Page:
Ahead of Cork Photo Festival 2018 we continue our feature on ELASTIC artist’s with Lynda Laird and her work from Comharradh.

Lynda Laird is a photographic artist working on long term bodies of work; primarily focusing on landscape and the idea that memory is stored in place; that there are trace’s and an imprint of history stored in the buildings, landscapes and spaces where specific events have occurred.

Here she discusses her work that will be on show for ELASTIC and the relevance of the land and water in her process.


These traces, I believe can be sensed through an intuition and feeling of a particular environment; its for this reason I am interested in exploring ways of showing what is invisible to the naked eye.  As well as photography, I work with video, sound and archive; collecting objects and testimony from these spaces as well as employing camera-less techniques in an attempt to find a way to collaborate with the subject.  I like to work with the materiality of specific landscapes, bringing a trace of its history and memory in to the work.

I am interested in how bringing these elements together can be a trigger for stimulating memory and creating a sense of place.

“It is precisely what is invisible in the land that makes what is merely space to one person a place to another”



These images come from a series I did whilst studying an MA in Documentary Photography and Photojournalism at the London College of Communication.   I have always been a worrier and struggled a bit with anxiety but it was during this period of my life where things got quite out of hand. I started suffering from pretty severe anxiety and I was having regular panic attacks; I was incredibly overwhelmed with the workload and returning to education after having left school when I was 15 with no real qualifications. I was working every weekend to finance myself through the course and having pretty major relationship issues.



The MA was something I had wanted to do for years, it was so incredibly important to me but the pressure I put on myself was too much. I was not functioning properly and being in that constant state of panic was awful.

There were days I could not get out of bed, days I went out of my way to avoid people, as I could not handle conversations and interactions, days I just cried and cried for no reason, and days I even felt like I was hallucinating; It was scary, like I was losing my mind and any control I had over how I felt and what I thought. People would tell me to take a deep breathe when I was having a panic attack, but the deeper I breathed, the worst it got, like I was hyperventilating. They would come from nowhere; heart palpitations, sweating and this overwhelming sense of dizziness, like I had been whisked of my feet and was flying headfirst in to a never ending black tunnel with nothing to hold on to.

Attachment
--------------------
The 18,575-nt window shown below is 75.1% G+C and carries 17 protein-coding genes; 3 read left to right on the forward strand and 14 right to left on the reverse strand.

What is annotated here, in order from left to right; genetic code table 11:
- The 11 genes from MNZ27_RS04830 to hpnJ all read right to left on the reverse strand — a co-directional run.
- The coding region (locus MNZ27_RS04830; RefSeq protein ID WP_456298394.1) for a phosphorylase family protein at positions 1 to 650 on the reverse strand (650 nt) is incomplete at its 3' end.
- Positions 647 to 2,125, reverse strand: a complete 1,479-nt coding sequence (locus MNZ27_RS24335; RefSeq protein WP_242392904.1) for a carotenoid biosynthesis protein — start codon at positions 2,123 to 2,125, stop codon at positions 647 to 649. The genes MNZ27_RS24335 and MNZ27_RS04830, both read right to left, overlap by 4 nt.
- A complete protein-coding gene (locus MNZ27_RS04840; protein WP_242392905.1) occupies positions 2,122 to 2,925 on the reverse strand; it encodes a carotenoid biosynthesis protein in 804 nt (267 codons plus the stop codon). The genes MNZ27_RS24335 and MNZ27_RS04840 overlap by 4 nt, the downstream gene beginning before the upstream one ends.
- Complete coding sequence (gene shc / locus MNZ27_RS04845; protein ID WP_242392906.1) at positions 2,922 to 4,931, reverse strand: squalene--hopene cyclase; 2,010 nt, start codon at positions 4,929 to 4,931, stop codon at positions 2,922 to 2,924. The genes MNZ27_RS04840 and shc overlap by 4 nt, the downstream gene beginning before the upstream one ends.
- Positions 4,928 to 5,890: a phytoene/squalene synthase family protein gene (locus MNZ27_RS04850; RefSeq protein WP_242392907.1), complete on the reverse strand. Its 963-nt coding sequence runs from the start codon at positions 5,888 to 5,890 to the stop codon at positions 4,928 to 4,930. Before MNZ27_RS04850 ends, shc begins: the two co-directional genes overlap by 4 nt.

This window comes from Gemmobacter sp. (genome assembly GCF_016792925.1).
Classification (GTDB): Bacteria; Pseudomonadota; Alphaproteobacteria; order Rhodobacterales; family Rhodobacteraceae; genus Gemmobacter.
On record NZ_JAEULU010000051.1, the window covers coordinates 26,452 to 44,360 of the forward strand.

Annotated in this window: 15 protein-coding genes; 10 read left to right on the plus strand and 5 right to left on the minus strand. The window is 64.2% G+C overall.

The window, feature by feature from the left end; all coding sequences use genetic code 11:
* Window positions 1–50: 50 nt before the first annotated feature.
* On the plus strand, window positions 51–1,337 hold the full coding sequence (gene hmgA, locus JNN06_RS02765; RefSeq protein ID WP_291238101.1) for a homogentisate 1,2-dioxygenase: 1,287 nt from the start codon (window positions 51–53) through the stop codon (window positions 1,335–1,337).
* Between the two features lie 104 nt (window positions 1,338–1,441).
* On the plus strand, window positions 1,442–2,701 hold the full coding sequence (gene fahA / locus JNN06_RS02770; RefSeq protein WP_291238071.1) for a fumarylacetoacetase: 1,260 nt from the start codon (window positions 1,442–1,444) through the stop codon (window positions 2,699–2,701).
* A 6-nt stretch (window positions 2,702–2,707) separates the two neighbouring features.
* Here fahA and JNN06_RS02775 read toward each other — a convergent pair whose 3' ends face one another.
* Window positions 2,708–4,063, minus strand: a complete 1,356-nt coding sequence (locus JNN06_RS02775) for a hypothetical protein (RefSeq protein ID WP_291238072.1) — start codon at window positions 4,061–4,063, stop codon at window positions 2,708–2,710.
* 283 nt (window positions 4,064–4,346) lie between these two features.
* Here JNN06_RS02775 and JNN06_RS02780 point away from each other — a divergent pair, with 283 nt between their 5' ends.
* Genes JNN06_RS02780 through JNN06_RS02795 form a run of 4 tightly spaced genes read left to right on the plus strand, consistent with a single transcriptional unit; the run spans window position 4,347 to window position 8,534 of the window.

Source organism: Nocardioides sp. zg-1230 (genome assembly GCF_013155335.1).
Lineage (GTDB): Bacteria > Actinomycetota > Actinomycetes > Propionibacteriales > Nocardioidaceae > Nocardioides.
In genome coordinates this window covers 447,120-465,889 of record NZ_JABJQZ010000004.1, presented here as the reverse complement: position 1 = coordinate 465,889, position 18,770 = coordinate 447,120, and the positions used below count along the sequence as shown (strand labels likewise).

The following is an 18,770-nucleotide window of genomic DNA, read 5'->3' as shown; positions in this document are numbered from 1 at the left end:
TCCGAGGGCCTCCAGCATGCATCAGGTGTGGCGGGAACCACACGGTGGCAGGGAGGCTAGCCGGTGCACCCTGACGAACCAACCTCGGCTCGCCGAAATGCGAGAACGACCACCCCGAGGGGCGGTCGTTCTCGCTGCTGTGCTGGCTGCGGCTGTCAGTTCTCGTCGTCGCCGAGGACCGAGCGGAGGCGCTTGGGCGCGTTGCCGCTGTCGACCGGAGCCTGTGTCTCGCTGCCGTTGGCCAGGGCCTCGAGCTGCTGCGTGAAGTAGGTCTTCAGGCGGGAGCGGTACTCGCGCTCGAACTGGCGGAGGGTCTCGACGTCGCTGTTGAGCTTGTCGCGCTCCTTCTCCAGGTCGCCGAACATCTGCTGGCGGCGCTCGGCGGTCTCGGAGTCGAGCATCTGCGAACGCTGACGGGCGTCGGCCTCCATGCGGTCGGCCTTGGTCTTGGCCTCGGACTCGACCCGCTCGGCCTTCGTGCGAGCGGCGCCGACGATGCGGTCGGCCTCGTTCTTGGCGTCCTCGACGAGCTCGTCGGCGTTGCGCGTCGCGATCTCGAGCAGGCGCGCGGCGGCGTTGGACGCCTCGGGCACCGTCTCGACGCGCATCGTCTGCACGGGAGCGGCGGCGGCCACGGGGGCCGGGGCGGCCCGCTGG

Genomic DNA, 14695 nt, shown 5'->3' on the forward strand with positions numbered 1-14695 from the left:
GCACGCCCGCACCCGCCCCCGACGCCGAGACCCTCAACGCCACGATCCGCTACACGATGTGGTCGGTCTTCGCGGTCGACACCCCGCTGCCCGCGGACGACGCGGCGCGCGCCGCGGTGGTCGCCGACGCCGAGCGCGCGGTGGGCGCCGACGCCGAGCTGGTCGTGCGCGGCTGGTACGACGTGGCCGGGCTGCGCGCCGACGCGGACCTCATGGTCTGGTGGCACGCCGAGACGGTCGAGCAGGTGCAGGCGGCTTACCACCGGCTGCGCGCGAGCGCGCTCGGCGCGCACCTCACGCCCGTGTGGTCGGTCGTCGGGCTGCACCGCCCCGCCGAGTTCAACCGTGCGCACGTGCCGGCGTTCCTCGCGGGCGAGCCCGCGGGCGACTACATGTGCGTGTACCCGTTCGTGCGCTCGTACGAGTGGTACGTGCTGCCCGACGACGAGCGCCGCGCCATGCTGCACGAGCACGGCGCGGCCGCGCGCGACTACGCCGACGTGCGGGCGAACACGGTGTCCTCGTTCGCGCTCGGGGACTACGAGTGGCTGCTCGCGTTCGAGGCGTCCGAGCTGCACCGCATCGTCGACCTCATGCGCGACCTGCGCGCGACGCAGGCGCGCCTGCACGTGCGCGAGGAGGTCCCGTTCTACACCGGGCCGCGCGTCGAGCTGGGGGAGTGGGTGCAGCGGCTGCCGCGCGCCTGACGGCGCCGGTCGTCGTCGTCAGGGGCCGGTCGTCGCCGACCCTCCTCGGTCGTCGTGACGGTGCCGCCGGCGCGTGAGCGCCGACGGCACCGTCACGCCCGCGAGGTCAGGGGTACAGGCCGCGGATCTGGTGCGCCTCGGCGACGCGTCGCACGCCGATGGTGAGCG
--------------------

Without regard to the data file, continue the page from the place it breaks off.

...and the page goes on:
It was at this time I had started working on a project about cold-water swimmers. It was March and I had been taking portraits of the swimmers before and after their swim. My tutors had encouraged me to get in the water and explore ways of making imagery from a different perspective.



The temperature of the pool at this time of year was about 6 degrees; I got in and started taking photographs, shooting film and recording audio, I did it every day, it became a ritual but also I noticed it was having an effect on the anxiety I was experiencing, it became like a reset, and in my mind, If I could get to the pool and get in to that freezing cold water every day and be Ok, then I felt like I could manage anything. For the film I ended up making I interviewed a group of swimmers who swam everyday and so many of them said the same thing; that it was so important for their mental health.

So I became a cold water swimming addict and every project I have done since then has been about water. I find an incredible sense of peace being around and in bodies of water and so it makes a lot of sense to me to use this as a starting point when working on a project.

These images comes from a series where the pictures were made by submerging and exposing photographic paper under the water in a number of different lochs, rivers and streams on Lewis in the Outer Hebrides. I worked in the early hours of the morning when it was dark so not to fog the paper, working alone immersed in this incredible landscape. This method of image making was my way of collaborating with the land, bringing it more in to the image, to show what is invisible to the naked eye and to illustrate what the geographer Yi-Fu-Tuan said – “It is precisely what is invisible in the land that makes what is merely space to one person a place to another”



This work will be exhibited at Cork Photo Festival as part of the collective exhibition ELASTIC, which showcases work by photographers acknowledging mental health within practice or process.

ELASTIC considers the concept that our minds are a malleable but resilient structure continually flexing to accommodate our highs and lows. Many artists (consciously or not) tend to harness and explore this flexibility to create their bodies of work.